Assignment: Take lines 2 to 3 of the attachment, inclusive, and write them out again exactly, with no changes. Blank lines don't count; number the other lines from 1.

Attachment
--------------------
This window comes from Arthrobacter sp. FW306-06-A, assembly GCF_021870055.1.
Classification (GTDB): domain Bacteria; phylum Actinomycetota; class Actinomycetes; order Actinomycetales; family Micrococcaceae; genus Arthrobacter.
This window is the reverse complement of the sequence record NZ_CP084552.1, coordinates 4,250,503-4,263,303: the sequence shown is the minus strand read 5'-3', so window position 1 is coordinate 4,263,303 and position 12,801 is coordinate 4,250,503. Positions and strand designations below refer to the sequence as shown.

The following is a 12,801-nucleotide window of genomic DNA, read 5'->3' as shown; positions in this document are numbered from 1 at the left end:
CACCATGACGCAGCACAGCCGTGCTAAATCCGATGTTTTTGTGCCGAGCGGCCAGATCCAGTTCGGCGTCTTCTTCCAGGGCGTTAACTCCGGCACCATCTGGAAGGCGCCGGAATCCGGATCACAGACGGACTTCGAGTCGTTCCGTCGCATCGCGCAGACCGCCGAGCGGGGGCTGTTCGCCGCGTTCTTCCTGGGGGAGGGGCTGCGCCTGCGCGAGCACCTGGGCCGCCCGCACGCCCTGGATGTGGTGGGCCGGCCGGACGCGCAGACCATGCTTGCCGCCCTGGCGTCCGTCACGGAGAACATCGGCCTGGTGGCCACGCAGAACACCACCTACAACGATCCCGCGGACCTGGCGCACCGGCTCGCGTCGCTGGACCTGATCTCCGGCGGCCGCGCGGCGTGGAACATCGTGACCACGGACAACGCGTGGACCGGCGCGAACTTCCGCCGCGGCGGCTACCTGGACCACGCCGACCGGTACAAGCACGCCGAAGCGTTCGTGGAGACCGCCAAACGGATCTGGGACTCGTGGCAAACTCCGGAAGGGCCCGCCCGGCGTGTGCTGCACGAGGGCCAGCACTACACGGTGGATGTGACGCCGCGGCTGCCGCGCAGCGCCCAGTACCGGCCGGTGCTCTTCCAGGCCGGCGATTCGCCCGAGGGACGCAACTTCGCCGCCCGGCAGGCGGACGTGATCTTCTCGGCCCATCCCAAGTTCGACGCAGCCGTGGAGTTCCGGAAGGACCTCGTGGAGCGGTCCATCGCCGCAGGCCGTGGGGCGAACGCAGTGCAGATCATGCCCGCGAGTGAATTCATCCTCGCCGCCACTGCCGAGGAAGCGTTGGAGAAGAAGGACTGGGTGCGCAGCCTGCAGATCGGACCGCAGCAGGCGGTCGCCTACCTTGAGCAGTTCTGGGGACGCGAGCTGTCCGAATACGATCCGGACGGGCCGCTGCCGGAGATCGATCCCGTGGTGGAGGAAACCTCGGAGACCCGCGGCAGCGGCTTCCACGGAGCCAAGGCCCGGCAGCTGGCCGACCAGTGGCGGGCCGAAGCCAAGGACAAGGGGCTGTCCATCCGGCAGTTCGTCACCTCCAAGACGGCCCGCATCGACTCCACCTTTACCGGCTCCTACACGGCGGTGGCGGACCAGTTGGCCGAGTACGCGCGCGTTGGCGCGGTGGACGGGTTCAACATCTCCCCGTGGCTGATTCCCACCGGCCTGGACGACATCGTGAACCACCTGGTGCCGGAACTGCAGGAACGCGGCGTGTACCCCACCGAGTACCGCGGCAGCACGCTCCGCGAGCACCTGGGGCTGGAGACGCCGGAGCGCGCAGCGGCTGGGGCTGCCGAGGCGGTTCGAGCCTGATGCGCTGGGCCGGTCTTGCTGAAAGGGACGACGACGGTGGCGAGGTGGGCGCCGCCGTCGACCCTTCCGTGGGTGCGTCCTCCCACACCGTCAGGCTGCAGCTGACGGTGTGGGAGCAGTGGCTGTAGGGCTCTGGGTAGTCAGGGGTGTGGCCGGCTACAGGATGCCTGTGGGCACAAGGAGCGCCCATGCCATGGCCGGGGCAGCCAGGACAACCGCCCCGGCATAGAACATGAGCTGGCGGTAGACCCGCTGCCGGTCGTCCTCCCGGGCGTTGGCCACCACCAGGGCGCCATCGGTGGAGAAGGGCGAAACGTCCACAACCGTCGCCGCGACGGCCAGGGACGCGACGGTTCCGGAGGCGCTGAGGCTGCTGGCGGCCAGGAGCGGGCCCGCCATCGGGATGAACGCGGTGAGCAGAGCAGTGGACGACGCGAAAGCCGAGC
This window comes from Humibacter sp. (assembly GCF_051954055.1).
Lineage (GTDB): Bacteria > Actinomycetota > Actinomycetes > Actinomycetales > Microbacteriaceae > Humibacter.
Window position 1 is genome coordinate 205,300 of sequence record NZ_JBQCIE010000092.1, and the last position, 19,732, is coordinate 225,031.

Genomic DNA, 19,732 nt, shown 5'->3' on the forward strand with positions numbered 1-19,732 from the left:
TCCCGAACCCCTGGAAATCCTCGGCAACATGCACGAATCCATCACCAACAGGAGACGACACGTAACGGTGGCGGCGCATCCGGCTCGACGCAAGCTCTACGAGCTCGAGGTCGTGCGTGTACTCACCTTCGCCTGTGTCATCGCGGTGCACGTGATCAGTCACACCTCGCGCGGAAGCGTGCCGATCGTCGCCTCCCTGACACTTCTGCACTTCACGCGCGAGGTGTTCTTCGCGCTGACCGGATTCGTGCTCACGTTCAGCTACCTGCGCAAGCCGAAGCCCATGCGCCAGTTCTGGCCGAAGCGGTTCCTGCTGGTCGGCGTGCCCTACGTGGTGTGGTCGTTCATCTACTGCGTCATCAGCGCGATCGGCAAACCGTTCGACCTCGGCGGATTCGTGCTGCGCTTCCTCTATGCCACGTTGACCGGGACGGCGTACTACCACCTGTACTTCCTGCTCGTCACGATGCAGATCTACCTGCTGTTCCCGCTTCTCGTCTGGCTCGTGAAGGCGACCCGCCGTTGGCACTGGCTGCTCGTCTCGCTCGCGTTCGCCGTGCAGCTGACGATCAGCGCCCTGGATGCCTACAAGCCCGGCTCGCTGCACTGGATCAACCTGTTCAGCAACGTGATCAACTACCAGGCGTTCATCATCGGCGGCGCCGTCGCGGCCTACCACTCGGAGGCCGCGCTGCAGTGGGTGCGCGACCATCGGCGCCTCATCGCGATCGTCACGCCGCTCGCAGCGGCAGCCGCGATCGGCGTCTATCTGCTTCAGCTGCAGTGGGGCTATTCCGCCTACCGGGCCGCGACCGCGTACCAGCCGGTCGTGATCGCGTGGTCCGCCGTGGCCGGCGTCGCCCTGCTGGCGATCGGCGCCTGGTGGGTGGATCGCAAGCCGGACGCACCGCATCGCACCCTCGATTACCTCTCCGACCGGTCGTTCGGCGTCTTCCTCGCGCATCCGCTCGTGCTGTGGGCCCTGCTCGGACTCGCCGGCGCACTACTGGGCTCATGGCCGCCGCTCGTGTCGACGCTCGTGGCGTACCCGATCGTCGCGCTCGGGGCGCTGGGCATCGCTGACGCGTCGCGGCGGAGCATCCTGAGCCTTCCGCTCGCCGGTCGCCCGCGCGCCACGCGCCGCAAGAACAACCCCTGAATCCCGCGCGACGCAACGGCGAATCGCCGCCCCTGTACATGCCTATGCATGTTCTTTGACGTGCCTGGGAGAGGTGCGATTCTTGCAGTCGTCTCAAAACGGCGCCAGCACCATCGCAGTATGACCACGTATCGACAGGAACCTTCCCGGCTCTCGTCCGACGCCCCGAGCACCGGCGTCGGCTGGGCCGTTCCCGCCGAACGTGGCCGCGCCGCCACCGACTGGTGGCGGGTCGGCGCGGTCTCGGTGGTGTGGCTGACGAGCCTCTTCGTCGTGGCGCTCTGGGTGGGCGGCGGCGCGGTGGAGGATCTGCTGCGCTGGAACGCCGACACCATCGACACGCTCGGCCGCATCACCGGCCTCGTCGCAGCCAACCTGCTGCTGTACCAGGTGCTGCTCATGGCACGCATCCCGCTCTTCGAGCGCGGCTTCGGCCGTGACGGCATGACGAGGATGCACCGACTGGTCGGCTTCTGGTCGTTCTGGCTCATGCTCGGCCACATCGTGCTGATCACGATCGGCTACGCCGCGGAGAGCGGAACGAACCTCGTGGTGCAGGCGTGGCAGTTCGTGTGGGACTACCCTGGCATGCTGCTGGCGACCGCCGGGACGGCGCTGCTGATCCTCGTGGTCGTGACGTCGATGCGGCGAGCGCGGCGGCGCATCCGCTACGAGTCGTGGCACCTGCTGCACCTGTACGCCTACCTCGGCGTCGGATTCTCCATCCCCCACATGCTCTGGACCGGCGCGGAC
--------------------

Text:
Classification (GTDB): domain Bacteria; phylum Actinomycetota; class Actinomycetes; order Actinomycetales; family Micrococcaceae; genus Arthrobacter.
This window is the reverse complement of the sequence record NZ_CP084552.1, coordinates 4,250,503-4,263,303: the sequence shown is the minus strand read 5'-3', so window position 1 is coordinate 4,263,303 and position 12,801 is coordinate 4,250,503. Positions and strand designations below refer to the sequence as shown.